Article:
At the time, several Unionist officials, such as Wilfrid Spender, sought to draw attention to the lower numbers of Nationalists joining the British Armed Forces between 1939 and 1945. However, it must be acknowledged that several factors acted to deter enlistment among members of Northern Ireland's Nationalist minority, including the prominent organisational role taken by the Unionist party in military recruitment drives during 1940 and the remembrance of the political marginalisation of Nationalist ex-servicemen which occurred after the First World War.[9]

Conversely, attention was also drawn to the perceived contradiction between the Unionist rhetoric of supreme loyalty to crown and empire and the much lower than expected numbers of Unionist volunteers for the war effort. In 1947, Nationalist author Denis Ireland wrote of the spectacle of 'streets, cinemas and cafes packed with "loyal Ulstermen", loyally staying at home.'[10] Nonetheless, several thousand volunteers from different communities did serve in some of the war's major campaigns such as the Battle of the Atlantic, and the D-Day Landings, making Northern Ireland an important source of manpower for the British war effort.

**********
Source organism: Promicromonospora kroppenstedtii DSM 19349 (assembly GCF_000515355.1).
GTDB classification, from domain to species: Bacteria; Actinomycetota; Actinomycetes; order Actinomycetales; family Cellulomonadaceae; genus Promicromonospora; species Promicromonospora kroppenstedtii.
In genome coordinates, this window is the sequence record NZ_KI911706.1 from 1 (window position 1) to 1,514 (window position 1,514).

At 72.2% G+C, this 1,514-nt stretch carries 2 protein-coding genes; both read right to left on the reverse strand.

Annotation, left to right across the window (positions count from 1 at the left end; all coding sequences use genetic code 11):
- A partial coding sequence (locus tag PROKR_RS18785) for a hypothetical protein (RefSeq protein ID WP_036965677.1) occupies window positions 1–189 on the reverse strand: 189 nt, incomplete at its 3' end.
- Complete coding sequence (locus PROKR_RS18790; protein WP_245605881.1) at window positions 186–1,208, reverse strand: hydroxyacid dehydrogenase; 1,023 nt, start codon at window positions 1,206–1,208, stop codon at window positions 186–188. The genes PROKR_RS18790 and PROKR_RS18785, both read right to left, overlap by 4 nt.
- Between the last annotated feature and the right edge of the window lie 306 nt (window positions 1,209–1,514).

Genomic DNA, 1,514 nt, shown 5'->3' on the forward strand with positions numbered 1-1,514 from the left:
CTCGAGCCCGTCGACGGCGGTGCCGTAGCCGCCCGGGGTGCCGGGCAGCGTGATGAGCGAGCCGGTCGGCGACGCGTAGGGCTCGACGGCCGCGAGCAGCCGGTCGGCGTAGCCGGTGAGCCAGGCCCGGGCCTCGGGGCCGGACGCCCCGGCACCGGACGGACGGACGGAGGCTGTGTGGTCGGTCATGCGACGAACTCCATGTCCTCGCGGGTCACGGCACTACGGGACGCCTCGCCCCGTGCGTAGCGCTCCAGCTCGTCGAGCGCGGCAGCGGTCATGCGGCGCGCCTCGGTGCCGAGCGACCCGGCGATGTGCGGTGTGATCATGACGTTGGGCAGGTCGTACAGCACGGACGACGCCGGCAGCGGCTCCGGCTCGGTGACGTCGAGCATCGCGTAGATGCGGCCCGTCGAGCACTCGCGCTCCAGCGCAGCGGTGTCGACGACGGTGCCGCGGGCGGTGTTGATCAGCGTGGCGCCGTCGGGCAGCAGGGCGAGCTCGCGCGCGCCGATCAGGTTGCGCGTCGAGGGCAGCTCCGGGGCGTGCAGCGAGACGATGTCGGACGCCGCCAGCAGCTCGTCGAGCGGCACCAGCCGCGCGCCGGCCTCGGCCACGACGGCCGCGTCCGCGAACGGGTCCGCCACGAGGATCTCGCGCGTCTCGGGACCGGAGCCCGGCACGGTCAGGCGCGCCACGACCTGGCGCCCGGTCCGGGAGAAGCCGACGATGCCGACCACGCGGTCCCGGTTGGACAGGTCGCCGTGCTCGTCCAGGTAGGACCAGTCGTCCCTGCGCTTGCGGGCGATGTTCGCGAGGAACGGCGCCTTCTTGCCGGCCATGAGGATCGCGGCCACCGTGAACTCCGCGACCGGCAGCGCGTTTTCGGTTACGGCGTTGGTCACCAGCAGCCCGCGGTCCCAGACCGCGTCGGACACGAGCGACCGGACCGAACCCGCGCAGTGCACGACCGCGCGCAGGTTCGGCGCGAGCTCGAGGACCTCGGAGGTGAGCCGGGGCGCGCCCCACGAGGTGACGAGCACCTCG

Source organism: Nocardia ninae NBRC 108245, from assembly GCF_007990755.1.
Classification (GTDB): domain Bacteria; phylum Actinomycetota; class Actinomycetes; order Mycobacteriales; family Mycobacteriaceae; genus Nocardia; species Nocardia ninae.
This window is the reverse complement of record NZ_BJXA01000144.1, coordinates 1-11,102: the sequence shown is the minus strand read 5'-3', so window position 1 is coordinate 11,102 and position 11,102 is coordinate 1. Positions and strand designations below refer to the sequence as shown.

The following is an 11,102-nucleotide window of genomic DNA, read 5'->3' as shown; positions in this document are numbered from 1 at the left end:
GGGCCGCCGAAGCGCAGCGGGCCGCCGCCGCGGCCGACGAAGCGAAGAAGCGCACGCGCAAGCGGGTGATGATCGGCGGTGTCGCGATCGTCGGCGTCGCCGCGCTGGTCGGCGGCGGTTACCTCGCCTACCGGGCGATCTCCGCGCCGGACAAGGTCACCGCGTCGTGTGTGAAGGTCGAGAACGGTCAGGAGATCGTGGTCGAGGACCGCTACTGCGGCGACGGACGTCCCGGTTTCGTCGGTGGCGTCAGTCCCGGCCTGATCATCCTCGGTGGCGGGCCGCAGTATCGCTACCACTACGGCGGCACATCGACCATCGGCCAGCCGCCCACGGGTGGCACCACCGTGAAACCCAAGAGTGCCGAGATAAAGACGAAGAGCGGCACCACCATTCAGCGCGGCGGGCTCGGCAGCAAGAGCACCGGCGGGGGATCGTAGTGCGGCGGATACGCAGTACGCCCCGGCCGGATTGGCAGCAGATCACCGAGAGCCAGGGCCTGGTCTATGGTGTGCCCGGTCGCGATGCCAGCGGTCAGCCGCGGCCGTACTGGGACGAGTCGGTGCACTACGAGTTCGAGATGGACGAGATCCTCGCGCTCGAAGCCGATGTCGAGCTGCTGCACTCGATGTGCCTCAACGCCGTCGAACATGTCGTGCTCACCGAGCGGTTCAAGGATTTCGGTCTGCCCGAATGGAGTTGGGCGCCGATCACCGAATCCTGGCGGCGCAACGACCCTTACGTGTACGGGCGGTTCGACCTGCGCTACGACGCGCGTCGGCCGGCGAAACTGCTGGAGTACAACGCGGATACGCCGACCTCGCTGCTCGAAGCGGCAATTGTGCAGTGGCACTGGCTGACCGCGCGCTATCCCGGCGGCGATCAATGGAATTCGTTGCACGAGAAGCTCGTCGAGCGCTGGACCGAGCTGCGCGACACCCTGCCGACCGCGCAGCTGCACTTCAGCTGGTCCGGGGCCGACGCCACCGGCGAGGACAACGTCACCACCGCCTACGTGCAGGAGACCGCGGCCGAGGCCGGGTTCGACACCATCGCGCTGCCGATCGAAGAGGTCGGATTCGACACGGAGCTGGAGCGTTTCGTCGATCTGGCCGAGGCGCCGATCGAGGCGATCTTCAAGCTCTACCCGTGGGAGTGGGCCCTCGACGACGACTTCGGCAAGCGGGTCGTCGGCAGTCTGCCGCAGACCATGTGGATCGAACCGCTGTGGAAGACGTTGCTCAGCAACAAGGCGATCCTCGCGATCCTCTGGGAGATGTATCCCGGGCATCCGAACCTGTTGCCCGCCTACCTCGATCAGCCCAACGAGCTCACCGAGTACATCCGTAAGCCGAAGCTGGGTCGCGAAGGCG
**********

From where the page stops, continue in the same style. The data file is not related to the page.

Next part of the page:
Industry and agriculture

Aside from its manpower contribution, Northern Ireland also played a role in the British war effort through its industrial and agricultural output. Paseta has argued that whilst the province responded sluggishly at first to war work, a steady stream of orders for all aspects of military materiel began to significantly reduce pre-war levels of unemployment and create industrial growth after the end of 1940.[11] Compared to other parts of the United Kingdom, however, Northern Ireland's industries were considered somewhat under productive. Additionally, the war years saw high levels of industrial action over issues such as wages and some industries were also marked by high levels of absenteeism.[12]